Kentucky Route Zero (A Short Review)

Yesterday, after a long but well-worth-it wait, Act IV of Cardboard Computer’s gorgeous point-and-click adventure narrative game Kentucky Route Zero was finally released. If you haven’t heard of it before, you’ll know about it now – one of my favourite games, it’s a magical realist adventure in five acts about “a secret highway in the caves beneath Kentucky, and the mysterious folks who travel it“. I don’t often write reviews for things online, mainly because I know I’ll get carried away and turn what was intended to be a short recommendation into a somewhat lengthy university-level essay, but to be perfectly honest I love Jake, Tamas and Ben’s work so much that I wrote the below as a review on KR0’s Steam page this morning to support them. If you’re looking for something new to play (and even if you aren’t) have a read of what I wrote, check out the game on Steam, GOG or itch.io, and consider giving it a go!

Act I – Ghosts in the Static

Kentucky Route Zero is truly the epitome of the quote “Every Frame a Painting”. Beautiful, sad and thought-provoking, it’s the kind of game you end up sitting in silence and thinking about long after you’ve finished playing. If you’re anything like me you’ll probably be screenshotting your way through your playthrough every chance you get; the cinematography and use of colour is just gorgeous and every move the camera makes works to frame the game’s subjects in the most gorgeous and cinematic fashion possible (much like Shadow of the Colossus does)*. The attention to detail in the storytelling is simply breathtaking and the humour and references to media/information theory are v clever in their implementation (see: the Shannon-Weaver model).

Act II – The Forest

Act II – The Museum of Dwellings/The Forest

If you enjoy stageplays, quietly weird fiction, and slow, thoughtful and intelligent storytelling then I definitely recommend this game. A wonderful example of Southern Gothic literature and excellent playwriting, it touches on themes such as debt, poverty, loss and being lost, and overcoming obstacles. The characters are diverse, sometimes quirky, often sympathetic, and always fascinating and engaging in their own rights. Having just finished Act IV last night in one sitting I’m left fairly heartbroken at its turn of events, but also hopeful that things will turn out okay in the end, even if the main players may not have much in the means of influence within the world of the game. Ben Babbitt’s soundtrack is beautiful and adds perfectly to the ambience of the game, and the aliased style of the graphics are simple and minimalist (especially whilst traveling the Zero) and yet perfectly unique and fitting to the feel and tone of the game.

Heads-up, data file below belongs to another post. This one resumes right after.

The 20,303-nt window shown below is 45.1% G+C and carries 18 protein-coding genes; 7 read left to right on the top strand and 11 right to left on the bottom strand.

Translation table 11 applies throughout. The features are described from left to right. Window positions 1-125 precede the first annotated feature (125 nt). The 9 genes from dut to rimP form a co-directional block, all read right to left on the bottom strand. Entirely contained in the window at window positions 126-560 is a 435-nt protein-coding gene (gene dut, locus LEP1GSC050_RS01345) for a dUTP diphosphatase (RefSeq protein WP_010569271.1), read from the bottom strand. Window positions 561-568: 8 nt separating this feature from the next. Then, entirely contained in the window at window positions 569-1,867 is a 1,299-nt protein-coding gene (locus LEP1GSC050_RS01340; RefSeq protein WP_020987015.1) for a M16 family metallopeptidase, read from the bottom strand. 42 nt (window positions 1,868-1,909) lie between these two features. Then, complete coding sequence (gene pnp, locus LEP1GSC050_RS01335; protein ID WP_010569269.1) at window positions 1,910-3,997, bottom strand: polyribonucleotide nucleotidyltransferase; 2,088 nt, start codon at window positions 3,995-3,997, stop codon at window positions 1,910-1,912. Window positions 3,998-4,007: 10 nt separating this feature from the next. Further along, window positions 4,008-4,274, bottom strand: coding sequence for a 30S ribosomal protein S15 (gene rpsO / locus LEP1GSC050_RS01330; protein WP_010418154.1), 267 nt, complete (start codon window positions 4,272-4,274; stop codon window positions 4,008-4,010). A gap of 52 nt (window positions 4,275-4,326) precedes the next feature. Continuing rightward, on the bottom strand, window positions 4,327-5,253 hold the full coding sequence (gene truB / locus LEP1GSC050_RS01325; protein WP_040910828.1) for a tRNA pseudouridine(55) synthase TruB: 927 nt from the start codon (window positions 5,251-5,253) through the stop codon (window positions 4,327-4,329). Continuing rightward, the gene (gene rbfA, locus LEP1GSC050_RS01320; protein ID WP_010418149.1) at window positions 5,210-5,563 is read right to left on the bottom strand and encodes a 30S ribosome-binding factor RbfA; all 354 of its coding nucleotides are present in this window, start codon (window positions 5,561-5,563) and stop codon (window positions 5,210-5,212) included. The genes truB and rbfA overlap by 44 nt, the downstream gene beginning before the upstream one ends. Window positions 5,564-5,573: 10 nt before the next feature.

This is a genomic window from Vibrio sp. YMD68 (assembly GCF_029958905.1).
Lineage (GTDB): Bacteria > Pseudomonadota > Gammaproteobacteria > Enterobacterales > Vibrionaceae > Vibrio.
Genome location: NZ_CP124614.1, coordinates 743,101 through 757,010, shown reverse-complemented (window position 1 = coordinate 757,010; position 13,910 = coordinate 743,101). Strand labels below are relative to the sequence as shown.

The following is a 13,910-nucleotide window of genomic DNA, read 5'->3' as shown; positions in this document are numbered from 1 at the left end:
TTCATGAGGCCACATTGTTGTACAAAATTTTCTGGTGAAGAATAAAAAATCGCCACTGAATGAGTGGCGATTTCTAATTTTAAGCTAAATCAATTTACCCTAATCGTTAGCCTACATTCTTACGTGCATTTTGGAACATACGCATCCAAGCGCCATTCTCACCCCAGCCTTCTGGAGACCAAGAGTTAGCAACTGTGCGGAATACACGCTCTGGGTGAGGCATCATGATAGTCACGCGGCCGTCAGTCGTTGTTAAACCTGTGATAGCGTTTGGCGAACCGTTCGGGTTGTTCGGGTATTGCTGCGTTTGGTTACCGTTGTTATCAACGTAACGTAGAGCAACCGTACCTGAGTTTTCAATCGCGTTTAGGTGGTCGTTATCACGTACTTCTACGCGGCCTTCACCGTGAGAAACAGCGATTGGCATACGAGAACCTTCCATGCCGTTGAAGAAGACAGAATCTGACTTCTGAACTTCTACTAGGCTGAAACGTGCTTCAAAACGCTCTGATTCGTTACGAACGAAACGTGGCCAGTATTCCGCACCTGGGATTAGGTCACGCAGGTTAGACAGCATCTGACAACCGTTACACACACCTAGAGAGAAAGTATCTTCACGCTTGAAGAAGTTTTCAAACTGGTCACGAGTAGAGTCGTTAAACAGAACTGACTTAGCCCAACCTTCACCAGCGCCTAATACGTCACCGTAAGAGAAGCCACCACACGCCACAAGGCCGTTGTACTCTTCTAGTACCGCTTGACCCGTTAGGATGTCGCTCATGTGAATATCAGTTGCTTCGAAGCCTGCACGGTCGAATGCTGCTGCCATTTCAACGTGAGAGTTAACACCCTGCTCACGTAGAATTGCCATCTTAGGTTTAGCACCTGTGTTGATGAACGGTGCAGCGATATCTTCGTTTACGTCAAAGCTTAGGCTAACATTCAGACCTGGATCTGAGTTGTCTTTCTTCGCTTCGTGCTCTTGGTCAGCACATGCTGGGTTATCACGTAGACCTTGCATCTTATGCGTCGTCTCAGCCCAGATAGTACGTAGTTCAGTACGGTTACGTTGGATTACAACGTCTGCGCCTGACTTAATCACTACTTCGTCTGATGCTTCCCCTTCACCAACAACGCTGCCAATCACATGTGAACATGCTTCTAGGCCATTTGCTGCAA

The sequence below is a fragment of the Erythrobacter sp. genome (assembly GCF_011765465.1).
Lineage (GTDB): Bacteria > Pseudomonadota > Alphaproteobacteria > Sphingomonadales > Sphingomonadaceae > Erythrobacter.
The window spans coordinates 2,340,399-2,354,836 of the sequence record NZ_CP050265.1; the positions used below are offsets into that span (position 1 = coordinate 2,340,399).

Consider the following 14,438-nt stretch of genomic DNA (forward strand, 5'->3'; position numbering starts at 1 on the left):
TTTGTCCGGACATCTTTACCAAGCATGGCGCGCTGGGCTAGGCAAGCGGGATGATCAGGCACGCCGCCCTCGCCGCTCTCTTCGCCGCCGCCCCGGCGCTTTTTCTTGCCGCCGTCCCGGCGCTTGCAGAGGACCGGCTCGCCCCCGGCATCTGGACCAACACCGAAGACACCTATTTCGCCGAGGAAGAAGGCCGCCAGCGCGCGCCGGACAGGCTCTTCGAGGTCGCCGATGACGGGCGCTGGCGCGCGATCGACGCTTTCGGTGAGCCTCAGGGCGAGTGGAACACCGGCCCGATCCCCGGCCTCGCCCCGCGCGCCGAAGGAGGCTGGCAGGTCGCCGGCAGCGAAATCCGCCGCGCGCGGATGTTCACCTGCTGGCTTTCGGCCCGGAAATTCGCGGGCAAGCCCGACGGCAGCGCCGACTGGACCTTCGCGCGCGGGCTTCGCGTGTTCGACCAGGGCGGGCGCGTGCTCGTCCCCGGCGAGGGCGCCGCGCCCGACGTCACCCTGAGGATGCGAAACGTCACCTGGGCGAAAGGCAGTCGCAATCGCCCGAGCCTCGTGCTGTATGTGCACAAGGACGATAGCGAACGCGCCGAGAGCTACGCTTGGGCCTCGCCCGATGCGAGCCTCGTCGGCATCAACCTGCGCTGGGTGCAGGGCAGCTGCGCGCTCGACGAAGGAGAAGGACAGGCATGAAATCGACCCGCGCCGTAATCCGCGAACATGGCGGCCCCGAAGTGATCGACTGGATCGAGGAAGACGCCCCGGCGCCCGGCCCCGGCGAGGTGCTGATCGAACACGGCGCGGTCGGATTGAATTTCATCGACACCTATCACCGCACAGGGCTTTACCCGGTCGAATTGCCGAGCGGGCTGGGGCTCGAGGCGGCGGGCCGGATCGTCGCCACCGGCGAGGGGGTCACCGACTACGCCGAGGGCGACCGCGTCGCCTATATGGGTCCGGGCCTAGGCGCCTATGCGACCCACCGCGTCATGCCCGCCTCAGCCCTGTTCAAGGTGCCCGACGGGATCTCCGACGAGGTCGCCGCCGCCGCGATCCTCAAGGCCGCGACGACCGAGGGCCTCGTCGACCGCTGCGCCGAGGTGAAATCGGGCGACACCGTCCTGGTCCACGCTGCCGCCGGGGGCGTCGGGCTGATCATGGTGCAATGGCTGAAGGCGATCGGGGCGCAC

Act III – The Lower Depths Hard Times Served)

Act III – The Lower Depths (Hard Times Served)

It’s a multitude of things that make Kentucky Route Zero as enchanting as it is – it’s a poem, it’s ghost story, it’s a piece of art cinema; it’s a collection of vignettes on what it means to be lonely vs alone and the many different ways people may find it hard to fit into society. In my experience, it’s best played late at night, when it’s quiet both within and without – being in the right frame of mind is key to fully appreciating the game, but KR0 does a fine job of bringing you into that mood as soon as you start up the game anyway.

Act IV – The River/A Delivery

Act IV – The River/A Delivery

I’ll finish here with a quote from a Tweet my friend (who gifted me the game) posted last night:
“He just wants to finish a delivery. She just wants answers about a family mystery. Things complicate, as they do. I hope they un-complicate.”

So do I… so do I.


RETRO / ACTIVE – A Retrospective of 2015